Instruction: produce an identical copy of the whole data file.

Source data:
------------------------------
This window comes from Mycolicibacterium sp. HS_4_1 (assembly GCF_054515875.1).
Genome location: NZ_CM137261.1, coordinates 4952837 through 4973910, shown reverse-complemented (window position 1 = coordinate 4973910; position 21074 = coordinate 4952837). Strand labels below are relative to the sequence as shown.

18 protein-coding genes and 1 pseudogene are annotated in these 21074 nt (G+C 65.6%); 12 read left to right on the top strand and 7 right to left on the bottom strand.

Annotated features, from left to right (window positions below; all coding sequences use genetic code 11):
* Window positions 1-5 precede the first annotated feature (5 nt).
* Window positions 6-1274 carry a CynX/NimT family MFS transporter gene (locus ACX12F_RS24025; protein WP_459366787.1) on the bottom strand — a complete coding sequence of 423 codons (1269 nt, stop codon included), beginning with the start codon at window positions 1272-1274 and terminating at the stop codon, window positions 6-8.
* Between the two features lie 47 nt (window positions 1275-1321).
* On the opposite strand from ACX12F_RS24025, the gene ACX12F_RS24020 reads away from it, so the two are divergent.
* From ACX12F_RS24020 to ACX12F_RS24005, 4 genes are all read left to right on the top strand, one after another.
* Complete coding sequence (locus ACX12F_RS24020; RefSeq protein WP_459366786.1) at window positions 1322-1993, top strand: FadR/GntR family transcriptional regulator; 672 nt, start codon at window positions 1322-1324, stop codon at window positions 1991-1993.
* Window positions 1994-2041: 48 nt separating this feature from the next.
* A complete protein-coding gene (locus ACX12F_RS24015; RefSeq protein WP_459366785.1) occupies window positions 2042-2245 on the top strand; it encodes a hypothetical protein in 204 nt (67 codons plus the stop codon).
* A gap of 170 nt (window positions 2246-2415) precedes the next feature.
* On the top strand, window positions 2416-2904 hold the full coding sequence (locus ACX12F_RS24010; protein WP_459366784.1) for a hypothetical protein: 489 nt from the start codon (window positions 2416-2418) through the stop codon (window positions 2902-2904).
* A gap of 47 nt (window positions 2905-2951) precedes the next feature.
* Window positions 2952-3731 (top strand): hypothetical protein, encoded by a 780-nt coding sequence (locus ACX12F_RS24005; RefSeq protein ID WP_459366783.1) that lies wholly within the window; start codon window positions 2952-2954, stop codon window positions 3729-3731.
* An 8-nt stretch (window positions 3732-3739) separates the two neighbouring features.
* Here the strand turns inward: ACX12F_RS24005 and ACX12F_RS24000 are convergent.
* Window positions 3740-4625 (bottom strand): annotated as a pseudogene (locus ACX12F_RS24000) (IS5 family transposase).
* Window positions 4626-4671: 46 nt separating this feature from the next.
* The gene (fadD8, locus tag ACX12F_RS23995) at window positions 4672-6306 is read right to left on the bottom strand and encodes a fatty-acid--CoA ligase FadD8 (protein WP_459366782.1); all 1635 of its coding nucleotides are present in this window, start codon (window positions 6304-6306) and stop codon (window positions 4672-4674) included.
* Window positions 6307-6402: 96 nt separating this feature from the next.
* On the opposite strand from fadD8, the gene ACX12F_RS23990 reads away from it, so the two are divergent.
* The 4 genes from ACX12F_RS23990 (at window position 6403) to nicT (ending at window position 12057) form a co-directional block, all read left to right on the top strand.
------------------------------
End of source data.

This window comes from Mycolicibacterium sp. HS_4_1 (assembly GCF_054515875.1).
Genome location: NZ_CM137261.1, coordinates 4952837 through 4973910, shown reverse-complemented (window position 1 = coordinate 4973910; position 21074 = coordinate 4952837). Strand labels below are relative to the sequence as shown.

18 protein-coding genes and 1 pseudogene are annotated in these 21074 nt (G+C 65.6%); 12 read left to right on the top strand and 7 right to left on the bottom strand.

Annotated features, from left to right (window positions below; all coding sequences use genetic code 11):
* Window positions 1-5 precede the first annotated feature (5 nt).
* Window positions 6-1274 carry a CynX/NimT family MFS transporter gene (locus ACX12F_RS24025; protein WP_459366787.1) on the bottom strand — a complete coding sequence of 423 codons (1269 nt, stop codon included), beginning with the start codon at window positions 1272-1274 and terminating at the stop codon, window positions 6-8.
* Between the two features lie 47 nt (window positions 1275-1321).
* On the opposite strand from ACX12F_RS24025, the gene ACX12F_RS24020 reads away from it, so the two are divergent.
* From ACX12F_RS24020 to ACX12F_RS24005, 4 genes are all read left to right on the top strand, one after another.
* Complete coding sequence (locus ACX12F_RS24020; RefSeq protein WP_459366786.1) at window positions 1322-1993, top strand: FadR/GntR family transcriptional regulator; 672 nt, start codon at window positions 1322-1324, stop codon at window positions 1991-1993.
* Window positions 1994-2041: 48 nt separating this feature from the next.
* A complete protein-coding gene (locus ACX12F_RS24015; RefSeq protein WP_459366785.1) occupies window positions 2042-2245 on the top strand; it encodes a hypothetical protein in 204 nt (67 codons plus the stop codon).
* A gap of 170 nt (window positions 2246-2415) precedes the next feature.
* On the top strand, window positions 2416-2904 hold the full coding sequence (locus ACX12F_RS24010; protein WP_459366784.1) for a hypothetical protein: 489 nt from the start codon (window positions 2416-2418) through the stop codon (window positions 2902-2904).
* A gap of 47 nt (window positions 2905-2951) precedes the next feature.
* Window positions 2952-3731 (top strand): hypothetical protein, encoded by a 780-nt coding sequence (locus ACX12F_RS24005; RefSeq protein ID WP_459366783.1) that lies wholly within the window; start codon window positions 2952-2954, stop codon window positions 3729-3731.
* An 8-nt stretch (window positions 3732-3739) separates the two neighbouring features.
* Here the strand turns inward: ACX12F_RS24005 and ACX12F_RS24000 are convergent.
* Window positions 3740-4625 (bottom strand): annotated as a pseudogene (locus ACX12F_RS24000) (IS5 family transposase).
* Window positions 4626-4671: 46 nt separating this feature from the next.
* The gene (fadD8, locus tag ACX12F_RS23995) at window positions 4672-6306 is read right to left on the bottom strand and encodes a fatty-acid--CoA ligase FadD8 (protein WP_459366782.1); all 1635 of its coding nucleotides are present in this window, start codon (window positions 6304-6306) and stop codon (window positions 4672-4674) included.
* Window positions 6307-6402: 96 nt separating this feature from the next.
* On the opposite strand from fadD8, the gene ACX12F_RS23990 reads away from it, so the two are divergent.
* The 4 genes from ACX12F_RS23990 (at window position 6403) to nicT (ending at window position 12057) form a co-directional block, all read left to right on the top strand.